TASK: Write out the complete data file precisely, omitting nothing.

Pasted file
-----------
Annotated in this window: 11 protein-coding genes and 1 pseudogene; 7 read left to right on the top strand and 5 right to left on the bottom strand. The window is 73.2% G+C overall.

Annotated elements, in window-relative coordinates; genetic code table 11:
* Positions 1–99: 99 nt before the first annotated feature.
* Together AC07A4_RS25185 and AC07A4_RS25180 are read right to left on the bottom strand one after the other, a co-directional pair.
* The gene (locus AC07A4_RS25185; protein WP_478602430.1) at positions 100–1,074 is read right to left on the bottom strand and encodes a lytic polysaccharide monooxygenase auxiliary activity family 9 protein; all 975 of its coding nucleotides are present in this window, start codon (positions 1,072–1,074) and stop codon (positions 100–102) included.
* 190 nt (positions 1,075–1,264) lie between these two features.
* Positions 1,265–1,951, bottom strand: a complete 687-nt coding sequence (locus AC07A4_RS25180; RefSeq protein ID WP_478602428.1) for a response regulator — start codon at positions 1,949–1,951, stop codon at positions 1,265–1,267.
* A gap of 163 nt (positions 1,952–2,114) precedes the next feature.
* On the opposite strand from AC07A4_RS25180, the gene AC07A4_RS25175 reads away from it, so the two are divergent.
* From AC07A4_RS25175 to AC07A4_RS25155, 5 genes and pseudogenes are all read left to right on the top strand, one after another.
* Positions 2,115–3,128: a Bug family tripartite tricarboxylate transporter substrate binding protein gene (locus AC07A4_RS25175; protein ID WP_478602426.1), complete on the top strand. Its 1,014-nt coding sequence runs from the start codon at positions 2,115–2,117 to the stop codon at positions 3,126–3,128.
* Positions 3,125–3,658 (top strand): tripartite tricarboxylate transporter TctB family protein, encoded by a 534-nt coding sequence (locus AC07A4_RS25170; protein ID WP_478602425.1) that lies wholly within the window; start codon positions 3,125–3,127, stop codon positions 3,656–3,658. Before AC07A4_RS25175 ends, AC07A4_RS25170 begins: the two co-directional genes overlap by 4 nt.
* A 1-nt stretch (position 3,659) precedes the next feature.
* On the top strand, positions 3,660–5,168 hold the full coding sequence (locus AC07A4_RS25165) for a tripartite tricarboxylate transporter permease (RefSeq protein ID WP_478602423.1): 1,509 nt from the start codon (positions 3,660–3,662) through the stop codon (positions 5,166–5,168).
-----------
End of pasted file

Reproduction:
Annotated in this window: 11 protein-coding genes and 1 pseudogene; 7 read left to right on the top strand and 5 right to left on the bottom strand. The window is 73.2% G+C overall.

Annotated elements, in window-relative coordinates; genetic code table 11:
* Positions 1–99: 99 nt before the first annotated feature.
* Together AC07A4_RS25185 and AC07A4_RS25180 are read right to left on the bottom strand one after the other, a co-directional pair.
* The gene (locus AC07A4_RS25185; protein WP_478602430.1) at positions 100–1,074 is read right to left on the bottom strand and encodes a lytic polysaccharide monooxygenase auxiliary activity family 9 protein; all 975 of its coding nucleotides are present in this window, start codon (positions 1,072–1,074) and stop codon (positions 100–102) included.
* 190 nt (positions 1,075–1,264) lie between these two features.
* Positions 1,265–1,951, bottom strand: a complete 687-nt coding sequence (locus AC07A4_RS25180; RefSeq protein ID WP_478602428.1) for a response regulator — start codon at positions 1,949–1,951, stop codon at positions 1,265–1,267.
* A gap of 163 nt (positions 1,952–2,114) precedes the next feature.
* On the opposite strand from AC07A4_RS25180, the gene AC07A4_RS25175 reads away from it, so the two are divergent.
* From AC07A4_RS25175 to AC07A4_RS25155, 5 genes and pseudogenes are all read left to right on the top strand, one after another.
* Positions 2,115–3,128: a Bug family tripartite tricarboxylate transporter substrate binding protein gene (locus AC07A4_RS25175; protein ID WP_478602426.1), complete on the top strand. Its 1,014-nt coding sequence runs from the start codon at positions 2,115–2,117 to the stop codon at positions 3,126–3,128.
* Positions 3,125–3,658 (top strand): tripartite tricarboxylate transporter TctB family protein, encoded by a 534-nt coding sequence (locus AC07A4_RS25170; protein ID WP_478602425.1) that lies wholly within the window; start codon positions 3,125–3,127, stop codon positions 3,656–3,658. Before AC07A4_RS25175 ends, AC07A4_RS25170 begins: the two co-directional genes overlap by 4 nt.
* A 1-nt stretch (position 3,659) precedes the next feature.
* On the top strand, positions 3,660–5,168 hold the full coding sequence (locus AC07A4_RS25165) for a tripartite tricarboxylate transporter permease (RefSeq protein ID WP_478602423.1): 1,509 nt from the start codon (positions 3,660–3,662) through the stop codon (positions 5,166–5,168).